Bonus points for supporting local farmers and their business. More bonus points for making friends in your community too.
4. Don’t be Afraid to Eat the Same Thing 5 days in Row
This is more for the single people reading this: If its just you cooking or you don’t have an arrangement with your roommates about meals, don’t fear eating leftovers for 5 days, especially if it’s bomb when you first make it. Some leftovers are even better a day or two after prep.
I usually make something with A LOT of flavor to eat for 5 days. Mexican, Asian, Caribbean, soups, sandwiches, and salads are great for this. Then I don’t arrive home after a long day thinking, “Well shit, now I have to cook dinner”. NOPE. I eat the leftovers.
This also ties in with buying and making in bulk (see #2)
5. Invest in Meal Prep Containers for Convenience
One of the big reasons I was eating out so much was because I wasn’t packing my lunch the night before, so I would leave for work and think “what am I gonna have for lunch?” and then be at the mercy of food joints with less than stellar choices.
I was also running out of tupperware at this time and needed something to divvy up all this food I was making during the week. So I invested in meal prep containers. You can buy them on Amazon for under $20. CRAZY, RIGHT?
Now, I portion out my meals evenly into the containers and, in the morning, I pull one out and I’m out the door in 30 seconds with a healthy meal.
6. Use those Circulars and an App like Ibotta
One of the biggest things to use is coupons, circulars, and apps like Ibotta. These tools will help you get the higher quality items you want, but keep you in budget.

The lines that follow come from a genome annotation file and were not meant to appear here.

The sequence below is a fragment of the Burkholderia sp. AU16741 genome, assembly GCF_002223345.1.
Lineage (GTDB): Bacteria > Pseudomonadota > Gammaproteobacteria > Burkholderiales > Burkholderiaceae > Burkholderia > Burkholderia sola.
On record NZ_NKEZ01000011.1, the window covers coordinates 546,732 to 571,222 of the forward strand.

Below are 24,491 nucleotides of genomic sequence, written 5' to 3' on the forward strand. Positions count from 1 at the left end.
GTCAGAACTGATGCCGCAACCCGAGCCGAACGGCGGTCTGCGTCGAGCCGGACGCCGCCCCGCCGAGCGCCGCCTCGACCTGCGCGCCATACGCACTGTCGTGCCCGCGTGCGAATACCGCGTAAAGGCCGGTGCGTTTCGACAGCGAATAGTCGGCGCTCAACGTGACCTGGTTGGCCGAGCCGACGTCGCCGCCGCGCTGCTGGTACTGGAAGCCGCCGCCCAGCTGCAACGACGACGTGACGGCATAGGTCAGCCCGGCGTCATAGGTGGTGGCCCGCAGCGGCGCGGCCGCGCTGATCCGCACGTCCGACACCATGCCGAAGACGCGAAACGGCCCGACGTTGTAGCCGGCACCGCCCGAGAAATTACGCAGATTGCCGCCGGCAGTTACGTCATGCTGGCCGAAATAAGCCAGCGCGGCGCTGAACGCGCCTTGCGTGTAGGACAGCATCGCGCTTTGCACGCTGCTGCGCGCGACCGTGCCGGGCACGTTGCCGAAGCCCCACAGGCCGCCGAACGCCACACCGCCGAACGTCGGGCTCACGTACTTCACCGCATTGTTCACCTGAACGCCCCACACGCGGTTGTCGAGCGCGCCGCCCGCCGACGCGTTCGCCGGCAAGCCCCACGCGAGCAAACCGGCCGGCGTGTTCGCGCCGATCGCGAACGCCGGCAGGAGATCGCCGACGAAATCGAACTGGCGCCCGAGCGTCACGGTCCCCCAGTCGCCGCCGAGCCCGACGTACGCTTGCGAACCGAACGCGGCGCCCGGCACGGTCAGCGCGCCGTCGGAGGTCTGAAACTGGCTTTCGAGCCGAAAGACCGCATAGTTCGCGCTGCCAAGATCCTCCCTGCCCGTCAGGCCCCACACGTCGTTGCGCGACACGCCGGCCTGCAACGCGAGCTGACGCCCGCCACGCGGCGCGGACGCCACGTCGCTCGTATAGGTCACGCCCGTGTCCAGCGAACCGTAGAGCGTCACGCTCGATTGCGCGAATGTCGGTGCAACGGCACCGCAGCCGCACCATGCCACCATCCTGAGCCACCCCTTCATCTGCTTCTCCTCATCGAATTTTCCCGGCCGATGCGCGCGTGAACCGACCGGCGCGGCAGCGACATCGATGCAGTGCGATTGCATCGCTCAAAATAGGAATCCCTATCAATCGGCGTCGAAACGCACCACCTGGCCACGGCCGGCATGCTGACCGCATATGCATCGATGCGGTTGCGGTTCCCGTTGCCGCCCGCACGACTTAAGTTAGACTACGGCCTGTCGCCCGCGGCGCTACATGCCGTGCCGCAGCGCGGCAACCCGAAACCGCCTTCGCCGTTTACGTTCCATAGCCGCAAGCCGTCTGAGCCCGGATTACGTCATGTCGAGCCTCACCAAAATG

Most circulars are on the internet now, so environmentally conscious folks can load coupons and offers onto their phones to use. Browse these circulars for the items on your list, or you can tailor your recipes to make based on the available offers.
Apps like Ibotta offer cashback on products you buy and others to try. You might even get lucky with a cashback offer and coupon in a circular! You submit your receipt to Ibotta after you watch a few ads for products you’re looking to buy and it rewards you with the cashback. Once you accumulate $20 (if you play your cards right, you can do this about once every 4-6 weeks) you can cash out for gift cards or actual cash in the bank. Pretty cool right?
7. Don’t Make Excuses: Roll Up Your Sleeves and COOK.
Success on a budget requires resourcefulness. This means cooking your meals in your home and doing the work needed to achieve your goals.
With all the tutorials, instructions, and recipes out there, cooking has never been easier to learn how to cook. Cook with your mom or dad, ask them to help you out. If you have a friend that makes divine meals, ask them to send you the recipe or show you how to make it. Get a basic cookbook.
Just quit making excuses for not eating healthy. I do all of the above and spend about $50 per week (or less). There is nothing wrong with going back to basics. In fact, that’s the best foundation you can build upon.
By following these 7 tips, your body and wallet will be thanking you for years to come. One of the first steps in your fitness and wellness journey is improving your eating habits. Going on fad diets, weight loss shakes (I’m looking at you, Herbalife), and other short-term solutions will cause more harm than help, while also cleaning out your wallet.
Stick to your budget and these tips, and all your friends will be jealous of your food too.